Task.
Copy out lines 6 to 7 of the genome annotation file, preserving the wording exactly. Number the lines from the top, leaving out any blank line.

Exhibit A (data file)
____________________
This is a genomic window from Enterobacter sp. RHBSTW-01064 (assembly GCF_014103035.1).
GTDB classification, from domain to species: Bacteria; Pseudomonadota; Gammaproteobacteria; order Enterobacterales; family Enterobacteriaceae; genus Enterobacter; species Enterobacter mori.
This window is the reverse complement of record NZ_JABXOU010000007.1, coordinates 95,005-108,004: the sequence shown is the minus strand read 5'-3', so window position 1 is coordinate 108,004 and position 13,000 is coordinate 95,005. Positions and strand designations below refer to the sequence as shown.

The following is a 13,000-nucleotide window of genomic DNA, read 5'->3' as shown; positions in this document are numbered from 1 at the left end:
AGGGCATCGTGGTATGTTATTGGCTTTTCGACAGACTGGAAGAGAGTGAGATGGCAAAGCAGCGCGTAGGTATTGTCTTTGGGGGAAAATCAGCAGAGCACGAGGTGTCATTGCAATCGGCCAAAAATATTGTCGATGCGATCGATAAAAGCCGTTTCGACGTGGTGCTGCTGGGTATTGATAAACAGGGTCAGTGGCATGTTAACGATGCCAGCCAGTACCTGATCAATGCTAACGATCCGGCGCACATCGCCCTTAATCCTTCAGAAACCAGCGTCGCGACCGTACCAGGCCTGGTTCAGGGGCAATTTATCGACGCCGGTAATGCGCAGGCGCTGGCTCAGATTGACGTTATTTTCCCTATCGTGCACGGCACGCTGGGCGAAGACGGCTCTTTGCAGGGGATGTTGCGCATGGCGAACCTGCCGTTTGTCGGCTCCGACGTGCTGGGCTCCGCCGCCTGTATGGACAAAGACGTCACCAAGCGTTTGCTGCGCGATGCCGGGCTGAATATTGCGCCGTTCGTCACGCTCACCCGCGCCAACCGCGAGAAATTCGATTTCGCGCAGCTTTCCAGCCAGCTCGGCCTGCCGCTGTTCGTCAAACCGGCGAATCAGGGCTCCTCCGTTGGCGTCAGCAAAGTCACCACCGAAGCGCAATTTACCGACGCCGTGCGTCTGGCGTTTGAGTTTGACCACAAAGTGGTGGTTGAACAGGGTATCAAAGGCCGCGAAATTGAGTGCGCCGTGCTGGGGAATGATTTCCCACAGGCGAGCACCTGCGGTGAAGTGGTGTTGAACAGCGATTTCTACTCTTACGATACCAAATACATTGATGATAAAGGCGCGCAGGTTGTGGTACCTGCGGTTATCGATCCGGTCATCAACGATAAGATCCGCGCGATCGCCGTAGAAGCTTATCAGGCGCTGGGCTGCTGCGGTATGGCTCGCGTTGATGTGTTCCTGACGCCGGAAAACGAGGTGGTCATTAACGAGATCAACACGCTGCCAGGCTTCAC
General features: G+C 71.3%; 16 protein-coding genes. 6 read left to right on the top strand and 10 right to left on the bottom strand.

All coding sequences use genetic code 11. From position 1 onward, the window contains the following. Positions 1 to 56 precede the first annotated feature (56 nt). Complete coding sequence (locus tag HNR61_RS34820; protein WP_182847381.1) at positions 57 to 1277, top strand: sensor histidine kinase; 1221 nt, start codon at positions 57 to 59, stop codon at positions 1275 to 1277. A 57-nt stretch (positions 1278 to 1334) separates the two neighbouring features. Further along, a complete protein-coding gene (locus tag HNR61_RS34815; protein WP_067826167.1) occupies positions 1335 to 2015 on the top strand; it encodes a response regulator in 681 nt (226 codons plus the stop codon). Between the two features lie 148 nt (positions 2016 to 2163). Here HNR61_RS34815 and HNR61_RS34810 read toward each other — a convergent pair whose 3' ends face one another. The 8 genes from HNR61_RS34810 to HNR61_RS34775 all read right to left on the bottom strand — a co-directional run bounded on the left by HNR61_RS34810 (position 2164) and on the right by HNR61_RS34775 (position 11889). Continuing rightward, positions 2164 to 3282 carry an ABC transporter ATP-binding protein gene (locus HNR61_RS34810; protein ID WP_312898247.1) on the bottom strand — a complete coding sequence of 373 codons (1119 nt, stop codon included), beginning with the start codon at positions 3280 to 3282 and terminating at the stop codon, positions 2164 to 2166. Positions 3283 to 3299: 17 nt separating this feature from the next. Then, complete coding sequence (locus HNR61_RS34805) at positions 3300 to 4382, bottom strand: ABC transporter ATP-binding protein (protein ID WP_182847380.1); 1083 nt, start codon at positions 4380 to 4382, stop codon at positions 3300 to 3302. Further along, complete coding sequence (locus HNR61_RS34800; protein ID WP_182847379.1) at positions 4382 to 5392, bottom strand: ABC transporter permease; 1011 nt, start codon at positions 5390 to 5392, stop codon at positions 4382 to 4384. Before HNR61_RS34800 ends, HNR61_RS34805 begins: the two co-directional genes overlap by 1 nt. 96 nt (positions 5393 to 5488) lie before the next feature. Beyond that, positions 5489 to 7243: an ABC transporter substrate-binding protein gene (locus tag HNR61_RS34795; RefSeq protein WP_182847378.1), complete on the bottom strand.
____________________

General features: G+C 71.3%; 16 protein-coding genes. 6 read left to right on the top strand and 10 right to left on the bottom strand.

All coding sequences use genetic code 11. From position 1 onward, the window contains the following. Positions 1 to 56 precede the first annotated feature (56 nt). Complete coding sequence (locus tag HNR61_RS34820; protein WP_182847381.1) at positions 57 to 1277, top strand: sensor histidine kinase; 1221 nt, start codon at positions 57 to 59, stop codon at positions 1275 to 1277. A 57-nt stretch (positions 1278 to 1334) separates the two neighbouring features. Further along, a complete protein-coding gene (locus tag HNR61_RS34815; protein WP_067826167.1) occupies positions 1335 to 2015 on the top strand; it encodes a response regulator in 681 nt (226 codons plus the stop codon). Between the two features lie 148 nt (positions 2016 to 2163). Here HNR61_RS34815 and HNR61_RS34810 read toward each other — a convergent pair whose 3' ends face one another. The 8 genes from HNR61_RS34810 to HNR61_RS34775 all read right to left on the bottom strand — a co-directional run bounded on the left by HNR61_RS34810 (position 2164) and on the right by HNR61_RS34775 (position 11889). Continuing rightward, positions 2164 to 3282 carry an ABC transporter ATP-binding protein gene (locus HNR61_RS34810; protein ID WP_312898247.1) on the bottom strand — a complete coding sequence of 373 codons (1119 nt, stop codon included), beginning with the start codon at positions 3280 to 3282 and terminating at the stop codon, positions 2164 to 2166. Positions 3283 to 3299: 17 nt separating this feature from the next. Then, complete coding sequence (locus HNR61_RS34805) at positions 3300 to 4382, bottom strand: ABC transporter ATP-binding protein (protein ID WP_182847380.1); 1083 nt, start codon at positions 4380 to 4382, stop codon at positions 3300 to 3302. Further along, complete coding sequence (locus HNR61_RS34800; protein ID WP_182847379.1) at positions 4382 to 5392, bottom strand: ABC transporter permease; 1011 nt, start codon at positions 5390 to 5392, stop codon at positions 4382 to 4384. Before HNR61_RS34800 ends, HNR61_RS34805 begins: the two co-directional genes overlap by 1 nt. 96 nt (positions 5393 to 5488) lie before the next feature. Beyond that, positions 5489 to 7243: an ABC transporter substrate-binding protein gene (locus tag HNR61_RS34795; RefSeq protein WP_182847378.1), complete on the bottom strand.